March 23, 2010 feature
Prism-patterned screen brings paradigm shift to 3D displays
The researchers, led by Wallen Mphepö from National Chiao Tung University in Hsinchu, Taiwan, and Chalmers University of Technology in Göteborg, Sweden, have published their proposed 3D display design in a recent issue of IEEE's Journal of Display Technology.
The new display uses a prism-patterned 3D screen, a technology which has previously been explored to varying degrees of success. In this system, the prism’s angular surfaces reflect light at two different angles, which are received by a viewer’s left and right eyes, creating a sense of depth through parallax. The prism screen can display 3D images to multiple viewers, as long as they are located within a specific distance range from the screen. The system is also autostereoscopic, meaning viewers do not need glasses to see the 3D effects.
The key to prism-based 3D displays is that the prism screen must effectively separate the left and right image pixels. To achieve this pixel separation, the researchers worked on defining the prism angles as well as the curvature of the entire screen, which is necessary in order to keep the rays within the viewing zone. To derive the curvature’s coordinates, the researchers used an iterative process, with each new point on the curved surface computed based on the previous points’ locations.
The initial results of their simulations showed a large amount of crosstalk between left and right viewing zones, meaning that the right eye could see some residue of the image intended for the left eye, and vice versa. In order to minimize the crosstalk, the researchers reconfigured the prism angles to sharpen the reflected rays’ separation. In addition, they slightly increased the inter-ocular separation (the distance between a viewer’s eyes) from 65 to 70 mm, and moved the viewing location to 1.15 m, 50 mm closer to the screen. These measures reduced the amount of overlap between left and right pixels, virtually eliminating the crosstalk.
However, as the engineers note, it’s not the 0% crosstalk that makes the 3D display innovative, but rather the fact that the display also operates at 90% optical efficiency. As Mphepö explained, previous technologies have always assumed that image crosstalk is inversely proportional to optical efficiency.
“In our design you simultaneously get both the desirable high optical efficiency and desirable low or zero crosstalk,” Mphepö told PhysOrg.com. “This bucks the trend and changes the way standard prevailing autostereoscopic 3D display design assumptions that have been in effect up to this point are to be viewed. In short, they no longer apply.”
For instance, as Mphepö explained, a typical autostereoscopic 3D display might use a parallax barrier - a layer of opaque material with slits that is placed in front of the screen, allowing each eye to see a different set of pixels. If the slits are wide, more light can pass through, which increases the optical efficiency. However, wide slits allow more image crosstalk, since each eye sees more light that is intended only for the other eye. On the other hand, making the slits narrower can reduce image crosstalk, but also blocks most of the light, reducing optical efficiency. Thus there is an inherent tradeoff between optical efficiency and crosstalk in such a design.
To overcome this problem, the new system replaces the parallax barrier with fine-tuned prisms that, as Mphepö explained, reflect light to create a “sweet spot” with high optical efficiency and virtually no crosstalk.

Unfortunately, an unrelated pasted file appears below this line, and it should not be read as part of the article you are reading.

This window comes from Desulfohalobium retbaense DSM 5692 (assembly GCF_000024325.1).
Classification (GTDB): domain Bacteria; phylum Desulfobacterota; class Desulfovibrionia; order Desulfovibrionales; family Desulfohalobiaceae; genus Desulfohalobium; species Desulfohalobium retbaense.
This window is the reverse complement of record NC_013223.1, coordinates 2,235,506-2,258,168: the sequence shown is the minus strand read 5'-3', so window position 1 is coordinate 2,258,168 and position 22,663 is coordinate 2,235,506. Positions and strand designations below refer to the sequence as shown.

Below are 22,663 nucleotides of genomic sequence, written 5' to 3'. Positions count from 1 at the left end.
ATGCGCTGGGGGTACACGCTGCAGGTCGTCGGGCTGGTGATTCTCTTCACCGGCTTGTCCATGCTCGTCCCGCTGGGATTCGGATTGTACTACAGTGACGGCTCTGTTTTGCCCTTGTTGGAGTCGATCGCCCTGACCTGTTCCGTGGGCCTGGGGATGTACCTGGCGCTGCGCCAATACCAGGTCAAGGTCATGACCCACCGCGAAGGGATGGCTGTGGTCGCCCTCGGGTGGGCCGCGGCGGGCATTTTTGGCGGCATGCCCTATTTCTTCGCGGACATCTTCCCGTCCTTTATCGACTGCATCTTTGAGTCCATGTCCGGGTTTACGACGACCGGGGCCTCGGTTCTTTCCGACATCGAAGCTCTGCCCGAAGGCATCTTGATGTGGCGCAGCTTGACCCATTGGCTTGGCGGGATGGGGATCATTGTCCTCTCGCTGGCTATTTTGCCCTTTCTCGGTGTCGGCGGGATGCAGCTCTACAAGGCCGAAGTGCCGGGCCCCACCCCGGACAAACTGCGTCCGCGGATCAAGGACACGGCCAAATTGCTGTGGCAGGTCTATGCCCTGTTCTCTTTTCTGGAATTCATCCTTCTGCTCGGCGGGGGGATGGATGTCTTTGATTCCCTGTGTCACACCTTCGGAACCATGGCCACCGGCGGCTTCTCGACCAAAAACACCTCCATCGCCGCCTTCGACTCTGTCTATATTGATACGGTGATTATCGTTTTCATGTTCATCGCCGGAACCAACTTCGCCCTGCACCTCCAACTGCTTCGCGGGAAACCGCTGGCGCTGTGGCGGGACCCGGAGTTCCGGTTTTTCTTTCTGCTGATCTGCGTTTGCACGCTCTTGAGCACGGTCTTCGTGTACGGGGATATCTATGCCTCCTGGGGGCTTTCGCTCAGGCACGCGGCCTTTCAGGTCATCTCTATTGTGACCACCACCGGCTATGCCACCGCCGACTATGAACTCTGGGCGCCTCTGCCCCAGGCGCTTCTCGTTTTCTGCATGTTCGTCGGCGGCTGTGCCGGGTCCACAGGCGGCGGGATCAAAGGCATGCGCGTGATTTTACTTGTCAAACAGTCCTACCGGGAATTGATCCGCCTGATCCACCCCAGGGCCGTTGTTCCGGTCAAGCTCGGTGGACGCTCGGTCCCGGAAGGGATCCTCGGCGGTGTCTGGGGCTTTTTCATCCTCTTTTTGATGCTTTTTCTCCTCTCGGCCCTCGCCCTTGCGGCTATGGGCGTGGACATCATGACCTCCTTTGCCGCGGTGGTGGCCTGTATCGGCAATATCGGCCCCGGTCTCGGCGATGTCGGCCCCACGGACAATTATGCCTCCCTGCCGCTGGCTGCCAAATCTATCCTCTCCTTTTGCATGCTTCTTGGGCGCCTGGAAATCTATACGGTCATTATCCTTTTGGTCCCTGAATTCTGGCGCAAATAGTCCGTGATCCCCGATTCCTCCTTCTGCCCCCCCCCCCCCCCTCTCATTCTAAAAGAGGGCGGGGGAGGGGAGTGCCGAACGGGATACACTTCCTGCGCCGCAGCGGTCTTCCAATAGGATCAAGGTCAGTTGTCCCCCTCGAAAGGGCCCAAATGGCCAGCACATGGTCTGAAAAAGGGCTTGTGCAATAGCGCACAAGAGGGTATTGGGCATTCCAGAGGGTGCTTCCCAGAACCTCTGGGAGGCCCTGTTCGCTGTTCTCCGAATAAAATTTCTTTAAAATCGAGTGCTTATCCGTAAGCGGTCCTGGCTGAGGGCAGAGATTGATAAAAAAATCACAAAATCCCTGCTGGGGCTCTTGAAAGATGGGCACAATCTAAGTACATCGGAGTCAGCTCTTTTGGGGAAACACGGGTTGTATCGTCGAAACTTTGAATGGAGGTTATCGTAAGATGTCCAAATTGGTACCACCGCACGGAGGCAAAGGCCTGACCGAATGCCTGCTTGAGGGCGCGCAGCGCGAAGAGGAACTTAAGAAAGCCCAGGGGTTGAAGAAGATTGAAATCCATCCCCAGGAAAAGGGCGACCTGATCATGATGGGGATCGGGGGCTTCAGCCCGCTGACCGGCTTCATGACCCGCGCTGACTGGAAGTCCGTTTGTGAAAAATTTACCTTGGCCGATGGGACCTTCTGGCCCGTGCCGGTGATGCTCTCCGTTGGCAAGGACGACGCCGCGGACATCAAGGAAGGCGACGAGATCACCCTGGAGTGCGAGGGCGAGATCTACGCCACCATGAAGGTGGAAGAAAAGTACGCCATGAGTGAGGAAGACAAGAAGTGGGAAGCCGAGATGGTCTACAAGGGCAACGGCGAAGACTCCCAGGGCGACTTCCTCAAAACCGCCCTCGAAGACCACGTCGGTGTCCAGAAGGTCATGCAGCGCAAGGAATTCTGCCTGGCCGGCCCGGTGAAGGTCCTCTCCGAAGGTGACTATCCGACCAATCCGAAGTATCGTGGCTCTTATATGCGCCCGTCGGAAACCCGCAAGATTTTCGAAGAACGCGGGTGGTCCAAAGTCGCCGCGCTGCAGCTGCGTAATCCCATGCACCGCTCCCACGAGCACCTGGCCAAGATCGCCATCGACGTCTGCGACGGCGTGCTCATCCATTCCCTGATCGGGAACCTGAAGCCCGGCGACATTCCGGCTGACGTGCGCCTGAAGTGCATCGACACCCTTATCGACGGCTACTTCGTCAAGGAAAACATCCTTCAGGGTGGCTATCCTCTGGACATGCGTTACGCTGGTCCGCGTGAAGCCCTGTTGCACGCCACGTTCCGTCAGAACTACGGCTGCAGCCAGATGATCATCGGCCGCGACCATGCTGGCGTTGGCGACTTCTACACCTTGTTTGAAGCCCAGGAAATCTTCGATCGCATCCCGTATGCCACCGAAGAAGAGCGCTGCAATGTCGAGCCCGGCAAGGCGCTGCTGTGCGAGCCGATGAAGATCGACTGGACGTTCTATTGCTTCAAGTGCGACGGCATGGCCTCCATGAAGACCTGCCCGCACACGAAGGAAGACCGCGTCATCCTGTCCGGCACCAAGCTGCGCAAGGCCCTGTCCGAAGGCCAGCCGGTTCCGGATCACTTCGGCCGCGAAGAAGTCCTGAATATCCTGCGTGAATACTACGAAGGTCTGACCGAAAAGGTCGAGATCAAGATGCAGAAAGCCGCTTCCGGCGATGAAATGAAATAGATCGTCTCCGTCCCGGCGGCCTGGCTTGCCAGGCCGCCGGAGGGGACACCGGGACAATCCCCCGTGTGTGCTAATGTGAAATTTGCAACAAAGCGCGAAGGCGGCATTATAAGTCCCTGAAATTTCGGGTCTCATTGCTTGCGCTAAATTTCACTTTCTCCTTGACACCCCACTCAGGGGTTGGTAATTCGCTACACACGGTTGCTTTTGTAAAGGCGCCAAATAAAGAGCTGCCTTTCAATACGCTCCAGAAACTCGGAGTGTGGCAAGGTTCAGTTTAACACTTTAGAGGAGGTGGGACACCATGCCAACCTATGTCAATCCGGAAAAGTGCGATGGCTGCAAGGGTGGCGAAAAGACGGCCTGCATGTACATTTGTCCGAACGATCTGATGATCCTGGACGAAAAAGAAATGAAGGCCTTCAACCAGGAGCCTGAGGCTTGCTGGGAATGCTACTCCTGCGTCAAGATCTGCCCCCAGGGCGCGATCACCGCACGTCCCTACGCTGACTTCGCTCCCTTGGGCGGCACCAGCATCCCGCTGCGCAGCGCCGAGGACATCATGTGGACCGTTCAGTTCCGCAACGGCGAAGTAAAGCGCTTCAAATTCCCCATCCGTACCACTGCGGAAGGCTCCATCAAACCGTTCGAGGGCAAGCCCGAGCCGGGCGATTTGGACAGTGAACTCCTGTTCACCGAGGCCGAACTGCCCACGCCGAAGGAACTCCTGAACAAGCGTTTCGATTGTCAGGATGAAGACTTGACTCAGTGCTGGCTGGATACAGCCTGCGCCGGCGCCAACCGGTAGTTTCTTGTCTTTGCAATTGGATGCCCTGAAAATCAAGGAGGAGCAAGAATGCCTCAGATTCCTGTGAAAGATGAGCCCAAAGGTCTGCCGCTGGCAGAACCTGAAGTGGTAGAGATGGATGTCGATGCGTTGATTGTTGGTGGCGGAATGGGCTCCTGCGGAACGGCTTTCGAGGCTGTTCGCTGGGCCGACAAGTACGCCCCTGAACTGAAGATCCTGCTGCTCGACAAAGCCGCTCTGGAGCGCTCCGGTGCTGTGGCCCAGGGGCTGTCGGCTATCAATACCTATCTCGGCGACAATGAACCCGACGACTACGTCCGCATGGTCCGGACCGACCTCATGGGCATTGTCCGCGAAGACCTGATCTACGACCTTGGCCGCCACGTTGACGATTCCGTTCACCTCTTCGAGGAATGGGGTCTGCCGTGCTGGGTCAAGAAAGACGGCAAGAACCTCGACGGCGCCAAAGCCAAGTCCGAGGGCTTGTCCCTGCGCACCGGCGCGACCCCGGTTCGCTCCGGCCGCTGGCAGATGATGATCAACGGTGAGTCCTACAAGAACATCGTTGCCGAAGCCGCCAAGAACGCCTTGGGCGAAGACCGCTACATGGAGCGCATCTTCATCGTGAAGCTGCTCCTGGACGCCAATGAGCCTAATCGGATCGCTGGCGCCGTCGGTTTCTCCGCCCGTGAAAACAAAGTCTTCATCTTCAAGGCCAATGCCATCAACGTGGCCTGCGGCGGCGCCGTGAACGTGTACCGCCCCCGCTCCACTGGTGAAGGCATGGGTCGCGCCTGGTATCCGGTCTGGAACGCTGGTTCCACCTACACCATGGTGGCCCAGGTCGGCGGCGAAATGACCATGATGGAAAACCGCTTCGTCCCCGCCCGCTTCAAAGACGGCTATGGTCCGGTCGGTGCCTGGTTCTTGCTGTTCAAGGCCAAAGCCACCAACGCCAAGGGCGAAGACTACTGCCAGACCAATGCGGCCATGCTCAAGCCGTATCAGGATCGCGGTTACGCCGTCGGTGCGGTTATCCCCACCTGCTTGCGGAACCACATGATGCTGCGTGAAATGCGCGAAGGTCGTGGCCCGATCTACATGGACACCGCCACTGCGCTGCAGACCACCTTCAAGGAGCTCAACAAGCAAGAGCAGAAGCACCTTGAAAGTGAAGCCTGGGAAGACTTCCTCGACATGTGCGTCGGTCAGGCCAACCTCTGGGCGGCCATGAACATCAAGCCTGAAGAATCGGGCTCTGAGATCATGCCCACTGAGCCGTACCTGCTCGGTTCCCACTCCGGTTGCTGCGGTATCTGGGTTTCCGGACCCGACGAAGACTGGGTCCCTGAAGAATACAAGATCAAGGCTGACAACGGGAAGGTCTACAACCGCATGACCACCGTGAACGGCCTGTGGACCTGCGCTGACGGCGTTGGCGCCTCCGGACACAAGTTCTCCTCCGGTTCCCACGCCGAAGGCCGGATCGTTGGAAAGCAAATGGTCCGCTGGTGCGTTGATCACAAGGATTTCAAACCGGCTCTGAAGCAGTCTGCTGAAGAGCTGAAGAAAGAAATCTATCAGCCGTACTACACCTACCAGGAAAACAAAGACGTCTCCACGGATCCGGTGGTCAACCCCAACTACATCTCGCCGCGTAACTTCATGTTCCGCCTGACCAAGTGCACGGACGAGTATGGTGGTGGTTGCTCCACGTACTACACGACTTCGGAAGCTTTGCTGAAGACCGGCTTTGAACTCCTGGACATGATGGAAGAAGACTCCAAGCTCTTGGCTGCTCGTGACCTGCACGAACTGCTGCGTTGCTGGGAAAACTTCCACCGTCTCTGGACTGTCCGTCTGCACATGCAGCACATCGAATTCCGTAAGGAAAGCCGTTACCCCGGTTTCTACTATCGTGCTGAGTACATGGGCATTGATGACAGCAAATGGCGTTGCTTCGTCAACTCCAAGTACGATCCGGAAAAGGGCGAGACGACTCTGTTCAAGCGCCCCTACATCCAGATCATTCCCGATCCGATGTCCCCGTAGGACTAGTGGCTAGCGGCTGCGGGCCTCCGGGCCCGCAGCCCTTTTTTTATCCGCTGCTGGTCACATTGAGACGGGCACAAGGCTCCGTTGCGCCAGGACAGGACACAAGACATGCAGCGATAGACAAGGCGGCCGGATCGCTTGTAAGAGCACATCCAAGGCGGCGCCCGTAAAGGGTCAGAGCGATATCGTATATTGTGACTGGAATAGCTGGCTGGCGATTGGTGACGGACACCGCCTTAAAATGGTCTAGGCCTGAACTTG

Although the 3D viewing zone is currently somewhat small, the design has another important advantage, in that it can be configured to provide several 3D viewing zones without drastically reducing the image resolution. This ability contrasts with other autostereoscopic 3D displays, such as those that use a parallax barrier and those that are based on a lenticular lens, which is what most of the major manufacturers are using today. In both designs, the method of increasing the number of viewers involves dividing up the pixels among viewers, which decreases each viewer’s image resolution - especially for a large number of viewers.
As Mphepö explains, in the prism-based design, the resolution of each individual viewer is reduced by at most only half of the projector's original resolution, no matter how many viewers are added. Instead of dividing up the pixels, the system increases the number of prisms per pixel to accommodate more viewers. In this way, using only 11 prisms per incident projector pixel, the system can accommodate 100 simultaneous autostereoscopic 3D viewers.
“The fabrication process is orders of magnitude simpler, while the number of views that can be generated is much higher and makes cinema autostereoscopic systems more feasible,” Mphepö said. He also added that part of the inspiration for the design came from bouncing off ideas with Professor Michael Bove, Jr., at MIT Media Labs, who is the co-director of The Center for Future Storytelling.
The design still needs work in some areas, such as optimizing the system for an inter-ocular distance of 65 mm, which is considered the ideal distance for most viewers. The researchers also plan to increase the stability and size of the 3D viewing zones to allow for more head movement.
“There are plans to fabricate a prototype of this version of the system and also the second generation version of the system,” Mphepö said. “We are currently looking for companies to collaborate with in realizing some aspects of the system apart from actually manufacturing it at some point down the road.”
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